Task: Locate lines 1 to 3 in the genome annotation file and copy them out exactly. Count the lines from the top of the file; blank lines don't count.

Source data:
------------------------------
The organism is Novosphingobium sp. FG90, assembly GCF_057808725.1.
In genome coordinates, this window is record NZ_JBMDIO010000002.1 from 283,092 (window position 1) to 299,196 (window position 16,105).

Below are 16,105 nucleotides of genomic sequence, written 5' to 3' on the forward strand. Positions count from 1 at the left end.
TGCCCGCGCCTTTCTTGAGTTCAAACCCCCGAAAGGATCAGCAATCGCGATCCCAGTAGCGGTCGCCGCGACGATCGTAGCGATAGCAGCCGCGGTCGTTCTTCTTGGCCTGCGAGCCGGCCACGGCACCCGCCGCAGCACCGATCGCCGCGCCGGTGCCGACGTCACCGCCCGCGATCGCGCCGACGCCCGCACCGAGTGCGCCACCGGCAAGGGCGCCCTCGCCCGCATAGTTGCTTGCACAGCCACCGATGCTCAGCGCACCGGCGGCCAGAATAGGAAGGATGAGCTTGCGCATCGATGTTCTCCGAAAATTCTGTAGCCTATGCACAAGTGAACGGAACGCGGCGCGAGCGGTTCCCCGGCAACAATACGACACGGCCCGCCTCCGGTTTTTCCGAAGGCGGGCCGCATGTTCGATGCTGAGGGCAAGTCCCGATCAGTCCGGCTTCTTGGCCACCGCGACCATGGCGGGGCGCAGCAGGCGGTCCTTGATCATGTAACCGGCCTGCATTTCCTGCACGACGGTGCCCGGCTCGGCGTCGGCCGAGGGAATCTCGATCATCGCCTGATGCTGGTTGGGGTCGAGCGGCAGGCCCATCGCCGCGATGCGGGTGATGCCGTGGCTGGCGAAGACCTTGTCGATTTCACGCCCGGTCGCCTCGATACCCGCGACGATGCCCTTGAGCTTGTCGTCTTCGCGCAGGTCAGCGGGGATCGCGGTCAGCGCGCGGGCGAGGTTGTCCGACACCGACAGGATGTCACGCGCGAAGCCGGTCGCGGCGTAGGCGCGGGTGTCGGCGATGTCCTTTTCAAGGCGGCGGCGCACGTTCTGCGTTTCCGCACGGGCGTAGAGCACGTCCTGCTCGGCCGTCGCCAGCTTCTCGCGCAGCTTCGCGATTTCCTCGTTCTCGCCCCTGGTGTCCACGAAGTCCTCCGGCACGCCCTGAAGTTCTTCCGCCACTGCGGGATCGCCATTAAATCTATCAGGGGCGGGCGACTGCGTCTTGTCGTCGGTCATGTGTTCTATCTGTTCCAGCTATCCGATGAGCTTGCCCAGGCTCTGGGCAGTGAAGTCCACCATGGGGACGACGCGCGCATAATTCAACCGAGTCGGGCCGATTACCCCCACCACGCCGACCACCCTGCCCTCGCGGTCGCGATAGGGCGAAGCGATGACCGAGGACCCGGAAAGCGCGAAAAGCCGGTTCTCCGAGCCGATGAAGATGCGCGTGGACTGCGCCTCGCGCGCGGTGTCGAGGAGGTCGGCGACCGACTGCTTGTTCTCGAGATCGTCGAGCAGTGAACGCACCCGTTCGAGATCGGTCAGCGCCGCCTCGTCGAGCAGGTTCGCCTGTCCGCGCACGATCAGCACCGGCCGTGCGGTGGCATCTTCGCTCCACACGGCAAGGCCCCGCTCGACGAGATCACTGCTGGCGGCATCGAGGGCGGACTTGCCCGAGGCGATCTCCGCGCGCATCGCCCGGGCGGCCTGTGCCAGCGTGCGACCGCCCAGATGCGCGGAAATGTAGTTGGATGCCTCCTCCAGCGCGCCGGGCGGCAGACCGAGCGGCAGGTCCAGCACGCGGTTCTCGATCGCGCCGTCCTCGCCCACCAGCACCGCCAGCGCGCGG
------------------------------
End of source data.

The organism is Novosphingobium sp. FG90, assembly GCF_057808725.1.
In genome coordinates, this window is record NZ_JBMDIO010000002.1 from 283,092 (window position 1) to 299,196 (window position 16,105).

Below are 16,105 nucleotides of genomic sequence, written 5' to 3' on the forward strand. Positions count from 1 at the left end.